The Bulletin via Associated Press

BEND, Ore. (AP) -- For the past four summers, Ed Winkelman toiled the fields of the historic Cant Ranch near Dayville while wearing his National Park Service uniform.

A rarity among the agency's staff, Winkelman was a full-time paid farmer during the growing season from early April until late September. Now he's switching hats and becoming a maintenance worker for the John Day Fossil Beds National Monument, leaving an opening for a farmer at the ranch along the John Day River within the monument.

"I'm assuming we are going to get quite a response on the position," he said.

The job will pay $18.62 to $21.72 per hour, according to its posting on the federal employment website

The job is likely the only full-time farmer position offered by the National Park Service, said Jim Hammette, John Day's superintendent.

Growing hay on the four fields on the ranch keeps down weeds and draws in wildlife, particularly elk.

"It's a real treat for our visitors to see the elk in those fields," he said.

While visitors to the fossil beds may stop by and see the ranch, Hammette said the monument's main draw is the fossils.

"I would doubt that any of the people who come here for the fields specifically," he said. "It is just part of their visit."

A historic district on the monument, the Cant Ranch was established in 1910 by Scottish immigrant James Cant, according to the John Day website. James Cant ran the ranch with his wife, Elizabeth, until they died in the 1970s and their family sold it to the National Park Service, which created the monument in 1975. The Cants' large farmhouse is now the headquarters for the monument as well as a museum focused on ranching.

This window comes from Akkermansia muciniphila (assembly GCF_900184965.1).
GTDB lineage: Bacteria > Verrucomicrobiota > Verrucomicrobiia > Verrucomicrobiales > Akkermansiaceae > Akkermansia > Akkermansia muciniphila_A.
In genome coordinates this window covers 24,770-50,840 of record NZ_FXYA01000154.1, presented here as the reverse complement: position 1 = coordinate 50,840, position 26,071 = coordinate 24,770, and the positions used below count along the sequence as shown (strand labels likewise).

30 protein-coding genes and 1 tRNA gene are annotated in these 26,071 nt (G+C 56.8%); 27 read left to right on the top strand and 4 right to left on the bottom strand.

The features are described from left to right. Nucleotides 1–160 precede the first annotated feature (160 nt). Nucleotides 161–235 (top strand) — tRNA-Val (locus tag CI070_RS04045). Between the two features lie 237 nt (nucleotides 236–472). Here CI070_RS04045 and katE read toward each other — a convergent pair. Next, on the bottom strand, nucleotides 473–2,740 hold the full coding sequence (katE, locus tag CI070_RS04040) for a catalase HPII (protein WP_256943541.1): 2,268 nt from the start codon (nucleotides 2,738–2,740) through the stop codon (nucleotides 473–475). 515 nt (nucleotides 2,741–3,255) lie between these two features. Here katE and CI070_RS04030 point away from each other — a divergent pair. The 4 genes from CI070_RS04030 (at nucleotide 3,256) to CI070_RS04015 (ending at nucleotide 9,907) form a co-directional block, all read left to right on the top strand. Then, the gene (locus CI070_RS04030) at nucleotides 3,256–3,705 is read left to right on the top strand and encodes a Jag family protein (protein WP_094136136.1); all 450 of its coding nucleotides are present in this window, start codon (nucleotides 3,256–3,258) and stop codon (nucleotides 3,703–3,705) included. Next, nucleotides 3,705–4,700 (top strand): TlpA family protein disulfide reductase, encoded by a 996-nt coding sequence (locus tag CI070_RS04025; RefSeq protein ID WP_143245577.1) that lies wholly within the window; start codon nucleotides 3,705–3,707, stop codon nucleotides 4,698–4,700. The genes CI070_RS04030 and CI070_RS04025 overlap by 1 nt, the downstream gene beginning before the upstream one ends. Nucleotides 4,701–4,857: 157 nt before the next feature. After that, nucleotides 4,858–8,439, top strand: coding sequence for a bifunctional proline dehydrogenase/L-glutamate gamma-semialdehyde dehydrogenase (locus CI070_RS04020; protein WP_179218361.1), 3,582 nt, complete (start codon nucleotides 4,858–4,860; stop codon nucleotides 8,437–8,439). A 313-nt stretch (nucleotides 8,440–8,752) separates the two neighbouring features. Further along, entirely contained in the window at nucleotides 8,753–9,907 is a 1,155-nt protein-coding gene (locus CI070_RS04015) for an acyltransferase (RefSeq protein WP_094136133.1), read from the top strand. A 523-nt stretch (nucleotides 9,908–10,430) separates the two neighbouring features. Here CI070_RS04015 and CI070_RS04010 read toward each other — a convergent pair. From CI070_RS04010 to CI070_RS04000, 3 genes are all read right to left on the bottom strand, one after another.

By growing hay on the ranch's remaining 74 acres, the monument is preserving the cultural tradition of the Cant Ranch, said Shirley Hoh, cultural resource manager for the monument.

The weather is hot and dry on the ranch in the summertime, she said, meaning farming the land requires daily irrigation. Other chores include harrowing, seeding and applying fertilizer on the fields, as well as tending to about 40 trees in an orchard.

"That's the main reason for the position, because it's a lot of work," she said.

She said the opening closes Wednesday.

Winkelman, 56, said he's lived in Dayville for 25 years and before working for the monument he was a logger, rancher and a carpenter. The skills learned at the other jobs helped him during his days as a farmer.

While Winkelman would make sure the hay grew throughout the summer, a rancher would bring equipment to harvest it. He said ranchers used to lease the land from the monument but there were conflicts about how to manage it so the Park Service opted to have its own farmer.

Like other workers at the monument, Hoh said, the farmer is required to wear a uniform so visitors know he or she is a Park Service employee.


Information from: The Bulletin,

Copyright 2012 The Associated Press.

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